For spectacular scenes it matched all that had gone before, while through its use of color, it brought to life a world such as had not seemed possible before...

With flying carpet and flying white horse, with a giant genie (excellently played by Rex Ingram), with evil wizards, and with the good acting of Sabu and Veidt, "The Thief of Bagdad" captures the quality and true atmosphere of the Arabian Nights...

The 1940 version remains the screen's finest fairy tale!
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Gosh, it's colourful
Spleen1 July 1999
Like the Arabian Nights this film plays with storytelling conventions in order to make us feel that there's plot, plot and more plot: it opens with what appears to be the frame device of a blind man telling the story of his life, then plunges into a flashback which takes us right up to the blind man's present, where we discover that about half of the story is yet to come. (It must be admitted that the second half doesn't quite live up to the promise of the first.) Like the Arabian Nights it tries to cram as many Middle-Eastern folk motiffs as possible into the one work. A freed genie, a beautiful princess, a flying carpet, fantastic mechanical toys, sea voyages, a crowded marketplace, a wicked vizier, jewels ... I don't know why it all works, but it does. Everything is just so beautiful. The sets are beautiful. June Duprez is beautiful. Rozsa's score is especially beautiful. As usual, it sounds Hungarian; but somehow he manages to convince us that he's being Hungarian in a Persian way.
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blue-73 December 2002
I first discovered Alexander Korda's (1940) Fantasy, THE THIEF OF BAGDAD in the early 1950's on a re-issue billed as "The Wonder Show of the Century!" Both Korda Technicolor films, THE THIEF OF BAGDAD and JUNGLE BOOK were shown on one never to be forgotten program. The music of Miklos Rozsa enhanced both films. The Technicolor in each was incredibly beautiful! THE THIEF OF BAGDAD has remained on my list as the best fantasy film ever made. As the years passed, it became more difficult to enjoy the film's color in the way it had originally been presented in. True Technicolor gave way to a Eastman Color process in the middle 1950's. Both Kino and Samuel Goldwyn reissued the film both theatrically and on video. But the Eastman Color prints were more pastel in nature and muted the vibrancy of the original Technicolor. The Laser Disc release of this title also has the pastel look to it -- nice, but not as it should be. NOW comes the M-G-M DVD (3 Dec 2002) issue. THE THIEF OF BAGDAD again has the wonderful Technicolor look to it on a DVD that is nothing short of STUNNING!!! It was so exciting to see it like this once again that after viewing the DVD once, I watched it a second time. The only "Extras" are a Spanish Dubbed version, Sub-Titles in both English & Spanish, and a beautifully done original theatrical trailer. Thank you M-G-M for this EXCEPTIONAL DVD release. Now, one can only hope that Korda's FOUR FEATHERS and a restored version of Korda's JUNGLE BOOK (to replace to poor public domain prints in circulation) will soon follow on DVD.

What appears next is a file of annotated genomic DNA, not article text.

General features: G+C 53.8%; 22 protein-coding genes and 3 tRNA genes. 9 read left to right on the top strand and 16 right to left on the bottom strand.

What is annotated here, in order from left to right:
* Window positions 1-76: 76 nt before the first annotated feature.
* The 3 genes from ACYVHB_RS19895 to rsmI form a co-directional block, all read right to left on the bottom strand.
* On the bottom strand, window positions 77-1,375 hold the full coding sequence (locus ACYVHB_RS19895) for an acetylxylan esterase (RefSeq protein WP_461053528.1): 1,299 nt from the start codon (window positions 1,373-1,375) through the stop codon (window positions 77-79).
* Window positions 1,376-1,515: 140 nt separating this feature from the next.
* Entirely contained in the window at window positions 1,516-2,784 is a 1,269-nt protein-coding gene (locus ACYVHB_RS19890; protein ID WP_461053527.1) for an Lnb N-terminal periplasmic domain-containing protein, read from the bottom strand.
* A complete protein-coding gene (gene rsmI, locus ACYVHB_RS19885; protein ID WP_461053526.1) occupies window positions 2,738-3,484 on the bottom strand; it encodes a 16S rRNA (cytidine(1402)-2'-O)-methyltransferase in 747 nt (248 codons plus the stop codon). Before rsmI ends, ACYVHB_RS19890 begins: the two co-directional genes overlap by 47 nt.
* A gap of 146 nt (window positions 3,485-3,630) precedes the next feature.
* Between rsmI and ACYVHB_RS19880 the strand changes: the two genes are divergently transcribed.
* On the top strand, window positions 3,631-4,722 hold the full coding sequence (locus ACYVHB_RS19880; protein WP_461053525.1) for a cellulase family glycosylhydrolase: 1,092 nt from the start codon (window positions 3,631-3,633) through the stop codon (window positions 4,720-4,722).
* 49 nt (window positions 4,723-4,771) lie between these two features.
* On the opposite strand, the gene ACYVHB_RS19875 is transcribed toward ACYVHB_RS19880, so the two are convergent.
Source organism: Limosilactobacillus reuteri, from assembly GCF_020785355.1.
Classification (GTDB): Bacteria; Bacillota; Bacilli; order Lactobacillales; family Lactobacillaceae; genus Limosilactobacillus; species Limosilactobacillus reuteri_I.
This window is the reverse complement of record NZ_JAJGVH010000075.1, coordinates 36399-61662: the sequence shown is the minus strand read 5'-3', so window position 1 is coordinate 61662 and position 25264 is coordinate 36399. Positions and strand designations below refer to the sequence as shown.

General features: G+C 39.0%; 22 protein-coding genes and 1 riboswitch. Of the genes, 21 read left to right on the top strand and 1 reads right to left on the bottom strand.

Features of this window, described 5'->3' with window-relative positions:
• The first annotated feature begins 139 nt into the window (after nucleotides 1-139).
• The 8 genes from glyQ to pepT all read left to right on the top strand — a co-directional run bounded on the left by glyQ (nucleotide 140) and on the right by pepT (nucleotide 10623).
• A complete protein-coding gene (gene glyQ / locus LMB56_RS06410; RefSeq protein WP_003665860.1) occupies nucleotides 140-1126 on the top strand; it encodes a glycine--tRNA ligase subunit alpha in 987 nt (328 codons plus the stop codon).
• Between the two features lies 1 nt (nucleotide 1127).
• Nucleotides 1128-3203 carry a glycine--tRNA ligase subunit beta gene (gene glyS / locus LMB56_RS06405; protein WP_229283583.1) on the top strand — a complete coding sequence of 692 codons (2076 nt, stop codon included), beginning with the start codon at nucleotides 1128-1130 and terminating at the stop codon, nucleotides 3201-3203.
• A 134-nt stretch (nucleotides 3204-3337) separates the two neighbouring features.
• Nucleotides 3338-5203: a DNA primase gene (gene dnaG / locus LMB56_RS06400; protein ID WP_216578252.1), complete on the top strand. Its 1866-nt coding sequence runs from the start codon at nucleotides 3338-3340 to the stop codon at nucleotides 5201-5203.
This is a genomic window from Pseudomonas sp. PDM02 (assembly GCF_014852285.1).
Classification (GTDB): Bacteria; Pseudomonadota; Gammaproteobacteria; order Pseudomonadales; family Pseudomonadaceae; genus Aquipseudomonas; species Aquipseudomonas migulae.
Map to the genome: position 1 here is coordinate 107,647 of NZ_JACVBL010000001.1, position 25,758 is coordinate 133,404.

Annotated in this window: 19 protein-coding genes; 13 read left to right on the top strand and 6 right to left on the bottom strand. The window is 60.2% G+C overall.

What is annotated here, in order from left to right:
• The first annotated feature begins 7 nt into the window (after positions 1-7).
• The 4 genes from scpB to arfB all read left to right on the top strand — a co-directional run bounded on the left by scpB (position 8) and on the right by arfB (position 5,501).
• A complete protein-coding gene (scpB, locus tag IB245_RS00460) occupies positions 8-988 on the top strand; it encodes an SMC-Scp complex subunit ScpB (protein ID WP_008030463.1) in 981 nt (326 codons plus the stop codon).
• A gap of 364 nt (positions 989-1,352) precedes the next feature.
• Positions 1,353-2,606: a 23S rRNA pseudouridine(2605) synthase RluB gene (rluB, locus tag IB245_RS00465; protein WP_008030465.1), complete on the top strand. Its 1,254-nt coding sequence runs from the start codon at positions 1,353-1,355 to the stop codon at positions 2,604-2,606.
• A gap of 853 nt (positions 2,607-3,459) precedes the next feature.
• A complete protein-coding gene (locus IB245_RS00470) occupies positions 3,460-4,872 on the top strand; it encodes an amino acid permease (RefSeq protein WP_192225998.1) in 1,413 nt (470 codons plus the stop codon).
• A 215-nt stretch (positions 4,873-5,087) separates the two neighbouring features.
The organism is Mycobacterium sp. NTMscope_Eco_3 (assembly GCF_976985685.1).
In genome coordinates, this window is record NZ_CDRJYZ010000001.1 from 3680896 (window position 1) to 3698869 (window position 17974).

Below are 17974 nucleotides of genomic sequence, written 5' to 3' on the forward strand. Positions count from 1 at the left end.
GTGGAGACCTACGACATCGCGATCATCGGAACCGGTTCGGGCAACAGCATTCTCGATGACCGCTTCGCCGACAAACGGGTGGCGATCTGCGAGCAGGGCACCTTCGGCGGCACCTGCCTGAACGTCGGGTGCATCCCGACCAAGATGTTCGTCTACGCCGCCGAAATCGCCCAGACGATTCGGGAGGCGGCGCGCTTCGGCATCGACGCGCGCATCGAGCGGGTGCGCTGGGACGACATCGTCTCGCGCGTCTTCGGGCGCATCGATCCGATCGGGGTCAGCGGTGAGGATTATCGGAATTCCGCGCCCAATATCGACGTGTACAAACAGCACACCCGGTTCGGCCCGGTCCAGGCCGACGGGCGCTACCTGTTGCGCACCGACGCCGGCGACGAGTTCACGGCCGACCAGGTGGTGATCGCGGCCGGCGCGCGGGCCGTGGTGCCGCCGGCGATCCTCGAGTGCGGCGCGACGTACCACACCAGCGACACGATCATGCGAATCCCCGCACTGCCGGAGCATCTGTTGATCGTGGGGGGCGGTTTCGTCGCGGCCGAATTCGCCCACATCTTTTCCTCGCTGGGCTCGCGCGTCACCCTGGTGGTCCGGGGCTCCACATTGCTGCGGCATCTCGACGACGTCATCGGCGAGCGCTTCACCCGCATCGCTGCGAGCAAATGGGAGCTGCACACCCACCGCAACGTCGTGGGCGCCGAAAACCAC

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A Historical Treasure, And Good Family Entertainment
RBGatHome6 June 2003
The Thief of Bagdad is a treasure. First and foremost, it is a good story. Though my four children's primary exposure to this tale, the most famous of the stories of the Arabian Nights, comes from the Disney Corporation, the Thief of Bagdad held their interest to the end. The story moves along at a good pace and includes a twist or two that reduced predictability. Sabu, who plays the young thief, Abu, also measures up to any of today's teen actors in appeal, judging from the number of times I heard my oldest daughter say, "He's c-u-t-e!"

In 1940, the film won Oscars for cinematography and special effects. Today, of course, those effects seem very dated ("Look, it's Barbie flying through the air," declared my daughter at the sight of the genie flying). Yet they fit into the story well. The film is, after all, over 60 years old. The effects fit with the script. Furthermore, what ones sees in The Thief of Bagdad remained pretty much state-of-the-art for the next twenty-five years. One need only compare the opening montage from a 1967 Star Trek episode to see this. In that, it was quite an achievement.